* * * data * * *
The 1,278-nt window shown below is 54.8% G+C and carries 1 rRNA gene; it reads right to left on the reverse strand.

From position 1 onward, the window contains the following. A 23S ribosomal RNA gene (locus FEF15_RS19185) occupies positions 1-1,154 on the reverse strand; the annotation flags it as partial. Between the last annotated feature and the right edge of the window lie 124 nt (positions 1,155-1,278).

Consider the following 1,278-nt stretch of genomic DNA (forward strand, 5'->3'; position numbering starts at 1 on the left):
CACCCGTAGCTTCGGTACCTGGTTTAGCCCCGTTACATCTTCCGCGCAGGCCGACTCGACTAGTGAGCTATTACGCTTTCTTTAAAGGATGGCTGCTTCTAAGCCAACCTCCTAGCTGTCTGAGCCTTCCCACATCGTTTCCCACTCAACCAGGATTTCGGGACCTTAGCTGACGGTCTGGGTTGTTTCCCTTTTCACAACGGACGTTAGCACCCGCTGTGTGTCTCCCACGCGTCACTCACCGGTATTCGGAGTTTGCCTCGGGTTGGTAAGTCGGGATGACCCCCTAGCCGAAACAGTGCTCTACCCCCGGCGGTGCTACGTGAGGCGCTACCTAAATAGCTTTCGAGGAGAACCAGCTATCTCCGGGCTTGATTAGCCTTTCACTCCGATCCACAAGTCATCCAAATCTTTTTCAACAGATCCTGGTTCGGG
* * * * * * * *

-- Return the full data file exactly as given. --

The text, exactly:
The 1,278-nt window shown below is 54.8% G+C and carries 1 rRNA gene; it reads right to left on the reverse strand.

From position 1 onward, the window contains the following. A 23S ribosomal RNA gene (locus FEF15_RS19185) occupies positions 1-1,154 on the reverse strand; the annotation flags it as partial. Between the last annotated feature and the right edge of the window lie 124 nt (positions 1,155-1,278).

Consider the following 1,278-nt stretch of genomic DNA (forward strand, 5'->3'; position numbering starts at 1 on the left):
CACCCGTAGCTTCGGTACCTGGTTTAGCCCCGTTACATCTTCCGCGCAGGCCGACTCGACTAGTGAGCTATTACGCTTTCTTTAAAGGATGGCTGCTTCTAAGCCAACCTCCTAGCTGTCTGAGCCTTCCCACATCGTTTCCCACTCAACCAGGATTTCGGGACCTTAGCTGACGGTCTGGGTTGTTTCCCTTTTCACAACGGACGTTAGCACCCGCTGTGTGTCTCCCACGCGTCACTCACCGGTATTCGGAGTTTGCCTCGGGTTGGTAAGTCGGGATGACCCCCTAGCCGAAACAGTGCTCTACCCCCGGCGGTGCTACGTGAGGCGCTACCTAAATAGCTTTCGAGGAGAACCAGCTATCTCCGGGCTTGATTAGCCTTTCACTCCGATCCACAAGTCATCCAAATCTTTTTCAACAGATCCTGGTTCGGG